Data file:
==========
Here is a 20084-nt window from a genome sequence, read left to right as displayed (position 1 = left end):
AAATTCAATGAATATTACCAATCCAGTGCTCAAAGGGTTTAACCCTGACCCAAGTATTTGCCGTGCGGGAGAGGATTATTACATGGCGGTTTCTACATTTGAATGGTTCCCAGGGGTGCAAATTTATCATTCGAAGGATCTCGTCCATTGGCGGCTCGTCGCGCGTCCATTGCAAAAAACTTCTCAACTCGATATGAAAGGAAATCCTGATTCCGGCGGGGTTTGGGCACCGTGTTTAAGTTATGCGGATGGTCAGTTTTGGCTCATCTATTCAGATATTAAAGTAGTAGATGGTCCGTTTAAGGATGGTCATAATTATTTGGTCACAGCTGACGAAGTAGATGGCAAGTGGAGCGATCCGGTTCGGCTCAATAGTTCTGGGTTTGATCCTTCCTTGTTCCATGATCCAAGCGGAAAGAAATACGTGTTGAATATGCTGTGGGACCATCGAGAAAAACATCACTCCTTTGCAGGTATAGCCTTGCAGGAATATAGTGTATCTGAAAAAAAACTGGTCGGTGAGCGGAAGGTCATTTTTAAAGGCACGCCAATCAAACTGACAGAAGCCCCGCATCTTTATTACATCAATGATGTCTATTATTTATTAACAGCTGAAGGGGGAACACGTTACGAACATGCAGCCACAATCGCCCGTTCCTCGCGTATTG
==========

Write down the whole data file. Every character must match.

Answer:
Here is a 20084-nt window from a genome sequence, read left to right as displayed (position 1 = left end):
AAATTCAATGAATATTACCAATCCAGTGCTCAAAGGGTTTAACCCTGACCCAAGTATTTGCCGTGCGGGAGAGGATTATTACATGGCGGTTTCTACATTTGAATGGTTCCCAGGGGTGCAAATTTATCATTCGAAGGATCTCGTCCATTGGCGGCTCGTCGCGCGTCCATTGCAAAAAACTTCTCAACTCGATATGAAAGGAAATCCTGATTCCGGCGGGGTTTGGGCACCGTGTTTAAGTTATGCGGATGGTCAGTTTTGGCTCATCTATTCAGATATTAAAGTAGTAGATGGTCCGTTTAAGGATGGTCATAATTATTTGGTCACAGCTGACGAAGTAGATGGCAAGTGGAGCGATCCGGTTCGGCTCAATAGTTCTGGGTTTGATCCTTCCTTGTTCCATGATCCAAGCGGAAAGAAATACGTGTTGAATATGCTGTGGGACCATCGAGAAAAACATCACTCCTTTGCAGGTATAGCCTTGCAGGAATATAGTGTATCTGAAAAAAAACTGGTCGGTGAGCGGAAGGTCATTTTTAAAGGCACGCCAATCAAACTGACAGAAGCCCCGCATCTTTATTACATCAATGATGTCTATTATTTATTAACAGCTGAAGGGGGAACACGTTACGAACATGCAGCCACAATCGCCCGTTCCTCGCGTATTG